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EASTER BASKET – Following The Resurrection Matins and Liturgy it is traditional among Slavic peoples to have their “Easter baskets” blessed. There are traditional foods among every Slavic group: Polish, Russian, Ukrainian, Ruthenian, Bulgarian, Romanian, Serbian, Croatian, Slovenian, Montenegrin, etc. Following is a list of foods commonly included in the basket. It is not necessary to include every item, nor are Pascha baskets restricted to the items listed below. The general rule is place in the basket foods from which one has abstained during the recent Great Lent and Holy Week.

PASCHA/KULICH: Pascha and Kulich normally refer to the same thing. However, there are ethnic groups where Pascha and Kulich are quite different foods. In fact, among those groups, the Pascha becomes the bread and the Kulich becomes what will appear below as Sirets or Hrutka. Here, it will be used to refer to bread, a sweet yeast bread rich in eggs, butter and other condiments. This bread is symbolic of Christ Himself, He Who is our Bread of life. It is usually baked as a round loaf with a golden crust decorated with some symbol indicative of Christ, such as a braided cross, a lamb or something similar. Sometimes a cross of dough is placed on top, and the entire loaf rimmed with a braided plait of dough giving it a crowned effect. Sometimes the abbreviation XB is used (in Cyrillic writing – XB does NOT equal “ex bee” but “cha veh,” the initials for “Christos Voskrese!” – “Christ is Risen!”).

CHEESE (Hrutka or Sirets): A custard-type cheese shaped into a ball which has a rather bland but sweet taste, and is intended to indicate the moderation that Christians should have in all things. Also, creamed cheese is sometimes placed in a small dish and decorated with initials or patterns by placing peppercorns or cloves in appropriate patterns.

HAM (Shoon’-ka): The flesh meat popular among Slavs as the main dish for several reasons: a) the richness of its meat is symbolic of the great joy and abundance of Easter and b) of the richness of the joy in Christ we ought to have, and c) our freedom from the Old Law, now that all things have been made clean in Christ (as indicated to the apostle Saint Peter in the dream on the rooftop at Joppa [Acts 10:9-16]). Being freed from the Old Law and from the curse of death, which is the wage of sin, all things are now permissible to eat – and ham, the most forbidden of all the “unclean” foods is now symbolic of our total redemption. Many of the faithful will include meats like roasted veal, roast beef, and other foods prepared well ahead of time – foods which can be enjoyed without a lot of last-minute preparation. Those who have been preparing all week are already exhausted, but, being filled with joy at Our Lord’s Resurrection from the dead, are looking forward to sitting down to a celebratory feast.

BUTTER (Mas’-lo): The butter is usually shaped into a figure of a lamb or of a three-barred cross and decorated in much the same fashion as the sirets (cheese) above. Butter is to remind us of the goodness of Christ that we are to demonstrate to all men by our lives in Him.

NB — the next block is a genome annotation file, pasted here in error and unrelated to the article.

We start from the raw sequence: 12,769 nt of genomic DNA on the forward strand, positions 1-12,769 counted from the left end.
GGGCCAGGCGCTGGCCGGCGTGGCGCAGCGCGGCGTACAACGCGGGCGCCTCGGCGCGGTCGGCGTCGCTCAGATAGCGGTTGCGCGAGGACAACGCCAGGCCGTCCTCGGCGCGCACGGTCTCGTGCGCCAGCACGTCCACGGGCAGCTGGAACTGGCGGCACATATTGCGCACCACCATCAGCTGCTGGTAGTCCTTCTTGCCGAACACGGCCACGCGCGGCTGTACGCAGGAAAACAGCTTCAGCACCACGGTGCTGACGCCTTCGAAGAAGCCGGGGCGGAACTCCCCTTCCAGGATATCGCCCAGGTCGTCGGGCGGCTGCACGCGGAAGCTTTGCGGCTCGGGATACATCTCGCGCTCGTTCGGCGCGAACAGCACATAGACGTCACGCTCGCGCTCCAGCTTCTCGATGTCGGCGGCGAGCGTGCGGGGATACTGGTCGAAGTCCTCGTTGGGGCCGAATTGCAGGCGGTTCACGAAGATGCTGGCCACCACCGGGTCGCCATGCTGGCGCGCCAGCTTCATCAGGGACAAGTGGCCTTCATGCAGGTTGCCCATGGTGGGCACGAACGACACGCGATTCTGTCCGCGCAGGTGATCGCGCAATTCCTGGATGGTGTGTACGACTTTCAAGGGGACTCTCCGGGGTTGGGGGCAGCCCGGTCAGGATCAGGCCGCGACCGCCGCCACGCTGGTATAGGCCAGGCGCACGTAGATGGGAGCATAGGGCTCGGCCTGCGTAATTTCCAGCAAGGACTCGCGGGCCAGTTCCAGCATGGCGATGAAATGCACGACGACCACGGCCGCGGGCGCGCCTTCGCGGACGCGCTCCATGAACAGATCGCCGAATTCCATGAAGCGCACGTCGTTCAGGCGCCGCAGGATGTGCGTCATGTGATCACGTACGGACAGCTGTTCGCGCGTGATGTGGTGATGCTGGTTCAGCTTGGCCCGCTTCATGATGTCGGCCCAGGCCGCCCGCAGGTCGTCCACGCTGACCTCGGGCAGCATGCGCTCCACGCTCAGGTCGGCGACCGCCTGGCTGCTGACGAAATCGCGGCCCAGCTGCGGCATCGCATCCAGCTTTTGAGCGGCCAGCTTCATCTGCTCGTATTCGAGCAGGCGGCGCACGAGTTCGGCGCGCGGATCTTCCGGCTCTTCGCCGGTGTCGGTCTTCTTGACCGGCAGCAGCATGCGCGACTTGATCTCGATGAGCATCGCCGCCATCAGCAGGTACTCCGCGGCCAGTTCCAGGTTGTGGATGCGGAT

BACON (Sla-ni’-na): A piece of uncooked bacon cured with spices. This symbolizes of the lavishness and overabundance of God’s mercy toward sinners.

SAUSAGE (Kohl-ba’-ssi): A spicy, garlicky sausage of pork, veal, beef and other products. This is indicativeof God’s favor and generosity to us sinners.

SALT (Sol): A condiment necessary for flavor reminding Christians of our duties toward others to “flavor” the world.

EGGS (Py-san’-ky): These are highly decorated eggs with symbols and markings made with colored dyes and beeswax. Covered with extremely complicated and intricate designs, some of these eggs take a full week to complete. The word “pysanky” derives from the verb “pysat’,” meaning “to write.” A pysanka, then, is an egg which has been written (drawn) upon. Eggs represent the new life and Resurrection. There are some fascinating pious legends concerning the origin of these pysanky.

HORSERADISH (Hrin): Horseradish is commonly mixed with grated red beets to give this a rich, “blood red”hue. This is symbolic of the Christ’s Passion which is still in the minds of the faithful, but which is now sweetened with some sugar because of the Resurrection. A bittersweet red-colored mixture which reminds us of the blood and suffering of Christ, at which great price was purchased the astonishing gift of our Redemption

WINE: In some places, it is also customary to include a bottle of wine. Poorer areas of Eastern Europe tended to ignore this element of the basket (e.g. Southern Poland, Northern Czechoslovakia, Northeastern Hungary), but American descendants are beginning to include them once again.

All the food articles are placed in a wicker basket, and a ribbon or bow is tied to the handle. A decorated candle is placed in the basket at the time of the basket blessing. A linen cover, normally quite intricately embroidered with various Resurrection themes and symbols of Christ, or simply an intricate multicolored border and the words “CHRISTOS VOSKRESE” or “CHRIST IS RISEN,” is placed over the food when it is brought to the church.

From: Saints Peter and Paul Orthodox Church, Manchester, New Hampshire